First, a little Grand Central Terminal history
Grand Central Terminal opened its doors in 1913. Today, it is the largest train station in the world with a whopping 750,00 people passing through its doors each day. Wow, no wonder why we have the idiom, “It’s like Grand Central Station!” Picture this, four times as many people pass through Grand Central Terminal each day as compared to JFK Airport. Who would have known? Certainly not me! I have a confession. I am a native New Yorker, born and raised, and, up until two weeks ago I had never stepped foot into Grand Central Terminal. Honestly, it wasn’t until I became addicted to Instagram, ( and yes there’s some truth there) that I had even seen photos of this famous architectural landmark. So on my most recent trip to New York City, my number one mission was to make a pit stop at Grand Central Terminal. As luck would have it, Curt and I took a photo tour of NYC and coincidentally one of the stops was (I’m sure you guessed) Grand Central Terminal. Our guide knew exactly where to take us (practice makes perfect) for the best photo ops and was eager to share more trivia and facts about Grand Central Terminal than I can even remember. Here are the five tidbits that I found the most interesting.
1. The Whispering Gallery
Did you know that Grand Central Terminal has a Whispering Gallery? Neither did I, nor did I believe it until I tried it. As you enter, it’s right at the archway by the Oyster Bar. At first, when our guide told me to stand and face the wall, I thought she was either crazy or that I had done something wrong and had to stand in the corner! I soon learned that when two people stand at diagonal arches and whisper into the wall, the other person can hear what you are saying. Rumor has it that a lot of marriage proposals are made there. Next time you are there give it a try. You might look a bit strange to the other tourists walking by you, but it’s really cool.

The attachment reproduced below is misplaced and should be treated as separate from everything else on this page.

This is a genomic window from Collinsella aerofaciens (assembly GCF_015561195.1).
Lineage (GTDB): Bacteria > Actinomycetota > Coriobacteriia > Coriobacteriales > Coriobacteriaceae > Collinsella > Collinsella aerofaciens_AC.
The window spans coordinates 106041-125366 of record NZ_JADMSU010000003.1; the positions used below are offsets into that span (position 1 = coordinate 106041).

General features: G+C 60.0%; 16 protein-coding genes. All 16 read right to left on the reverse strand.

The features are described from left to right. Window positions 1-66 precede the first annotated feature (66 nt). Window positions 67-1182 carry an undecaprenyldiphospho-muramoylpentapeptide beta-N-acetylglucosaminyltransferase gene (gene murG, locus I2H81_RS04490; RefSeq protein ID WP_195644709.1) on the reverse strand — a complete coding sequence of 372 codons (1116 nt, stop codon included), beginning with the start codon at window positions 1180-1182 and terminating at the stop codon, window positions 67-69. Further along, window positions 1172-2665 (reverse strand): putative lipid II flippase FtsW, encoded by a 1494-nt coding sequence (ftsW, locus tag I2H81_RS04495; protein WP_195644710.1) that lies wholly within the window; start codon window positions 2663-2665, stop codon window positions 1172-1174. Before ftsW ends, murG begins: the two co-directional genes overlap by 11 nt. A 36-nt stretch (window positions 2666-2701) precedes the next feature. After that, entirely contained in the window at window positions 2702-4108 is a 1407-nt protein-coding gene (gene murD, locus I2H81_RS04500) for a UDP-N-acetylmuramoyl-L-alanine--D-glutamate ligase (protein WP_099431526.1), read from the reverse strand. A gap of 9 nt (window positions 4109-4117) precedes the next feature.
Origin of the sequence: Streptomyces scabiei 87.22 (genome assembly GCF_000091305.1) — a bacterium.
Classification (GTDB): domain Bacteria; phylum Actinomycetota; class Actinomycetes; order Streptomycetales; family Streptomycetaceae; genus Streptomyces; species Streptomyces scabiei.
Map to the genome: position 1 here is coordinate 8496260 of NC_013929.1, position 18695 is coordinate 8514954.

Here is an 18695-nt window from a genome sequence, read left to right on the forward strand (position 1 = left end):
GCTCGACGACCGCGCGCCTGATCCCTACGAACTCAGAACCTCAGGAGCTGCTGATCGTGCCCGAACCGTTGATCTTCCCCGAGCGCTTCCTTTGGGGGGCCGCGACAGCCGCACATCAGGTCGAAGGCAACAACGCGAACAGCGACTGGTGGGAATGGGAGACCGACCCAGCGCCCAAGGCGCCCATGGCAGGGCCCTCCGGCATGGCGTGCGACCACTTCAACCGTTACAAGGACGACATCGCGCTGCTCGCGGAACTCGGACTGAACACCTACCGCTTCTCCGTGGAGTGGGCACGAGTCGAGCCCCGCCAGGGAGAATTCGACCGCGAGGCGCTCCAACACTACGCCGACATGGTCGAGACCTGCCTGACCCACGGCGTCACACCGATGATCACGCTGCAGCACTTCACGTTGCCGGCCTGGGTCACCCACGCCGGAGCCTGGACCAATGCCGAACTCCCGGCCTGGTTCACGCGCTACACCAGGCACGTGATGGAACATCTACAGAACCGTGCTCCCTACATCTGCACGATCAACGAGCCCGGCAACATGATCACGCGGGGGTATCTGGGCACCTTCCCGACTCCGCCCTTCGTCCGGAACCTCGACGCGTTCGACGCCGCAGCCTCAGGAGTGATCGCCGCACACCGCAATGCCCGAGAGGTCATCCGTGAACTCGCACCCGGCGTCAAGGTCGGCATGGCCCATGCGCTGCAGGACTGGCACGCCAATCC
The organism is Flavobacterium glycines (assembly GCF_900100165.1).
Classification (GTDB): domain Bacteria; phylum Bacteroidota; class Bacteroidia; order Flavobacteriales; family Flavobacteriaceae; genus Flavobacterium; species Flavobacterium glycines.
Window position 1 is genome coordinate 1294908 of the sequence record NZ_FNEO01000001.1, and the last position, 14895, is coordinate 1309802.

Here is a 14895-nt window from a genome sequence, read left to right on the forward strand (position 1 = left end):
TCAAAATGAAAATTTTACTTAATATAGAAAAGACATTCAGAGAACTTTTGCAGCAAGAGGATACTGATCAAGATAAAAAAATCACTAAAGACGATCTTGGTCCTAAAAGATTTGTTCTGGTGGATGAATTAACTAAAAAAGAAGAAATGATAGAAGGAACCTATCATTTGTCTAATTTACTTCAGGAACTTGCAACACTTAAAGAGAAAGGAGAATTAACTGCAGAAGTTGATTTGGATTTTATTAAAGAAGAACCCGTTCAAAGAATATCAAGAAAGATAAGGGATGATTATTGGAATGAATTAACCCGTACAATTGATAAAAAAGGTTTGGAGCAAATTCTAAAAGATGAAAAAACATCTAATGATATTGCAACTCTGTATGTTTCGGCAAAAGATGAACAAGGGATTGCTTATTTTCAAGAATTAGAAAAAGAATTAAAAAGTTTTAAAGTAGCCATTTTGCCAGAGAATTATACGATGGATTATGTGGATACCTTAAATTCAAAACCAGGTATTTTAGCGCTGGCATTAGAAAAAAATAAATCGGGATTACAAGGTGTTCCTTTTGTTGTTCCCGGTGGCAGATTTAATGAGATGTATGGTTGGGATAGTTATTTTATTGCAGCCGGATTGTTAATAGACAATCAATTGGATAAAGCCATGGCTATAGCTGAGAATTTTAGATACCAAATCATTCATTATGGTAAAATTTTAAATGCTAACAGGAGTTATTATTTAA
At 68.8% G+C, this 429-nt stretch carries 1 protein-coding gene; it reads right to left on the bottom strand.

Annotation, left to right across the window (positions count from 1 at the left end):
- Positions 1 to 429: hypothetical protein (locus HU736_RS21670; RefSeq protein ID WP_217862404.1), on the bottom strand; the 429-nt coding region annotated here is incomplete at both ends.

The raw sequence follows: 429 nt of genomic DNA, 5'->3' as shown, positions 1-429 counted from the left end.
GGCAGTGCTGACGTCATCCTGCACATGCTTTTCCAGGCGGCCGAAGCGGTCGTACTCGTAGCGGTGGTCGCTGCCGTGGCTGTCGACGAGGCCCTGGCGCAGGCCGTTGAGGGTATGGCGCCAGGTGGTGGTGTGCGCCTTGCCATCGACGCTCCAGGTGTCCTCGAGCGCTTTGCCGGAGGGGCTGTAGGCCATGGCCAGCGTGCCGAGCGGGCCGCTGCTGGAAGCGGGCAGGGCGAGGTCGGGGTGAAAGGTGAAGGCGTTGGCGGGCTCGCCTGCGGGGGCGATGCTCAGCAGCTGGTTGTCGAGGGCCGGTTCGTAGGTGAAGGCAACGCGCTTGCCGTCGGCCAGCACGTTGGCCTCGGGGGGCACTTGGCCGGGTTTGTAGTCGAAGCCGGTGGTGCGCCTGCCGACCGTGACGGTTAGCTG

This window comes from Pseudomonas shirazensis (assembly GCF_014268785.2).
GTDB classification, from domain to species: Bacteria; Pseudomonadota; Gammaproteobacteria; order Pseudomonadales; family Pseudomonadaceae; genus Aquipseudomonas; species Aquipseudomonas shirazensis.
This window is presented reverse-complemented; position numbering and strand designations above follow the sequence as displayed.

2. The infamous clock
3. The astronomical design on the ceiling
The constellation on the ceiling is actually backward. It is said that the Vanderbilt Family purposely intended for it to be that way because they wanted to make sure it appeared correctly written when viewed by God. Hmm, sure sounds like a lame cover up for a mistake!
If you notice the lightbulbs in the original terminal are naked! This is because back in 1913 it was an achievement to have electricity and not covering them was a way of showing off. Can you surmise that the Vanderbilts were very proud of their accomplishment?
Now, was I impressed? Hell ya, the building is stunning and it sure beats Penn Station! Although we weren’t on a food tour, I couldn’t help but notice that there were some fine-looking eateries there as well! So the bottom line is, if you must commute, at least you will travel on a full stomach and have some mighty fine architecture to gaze at!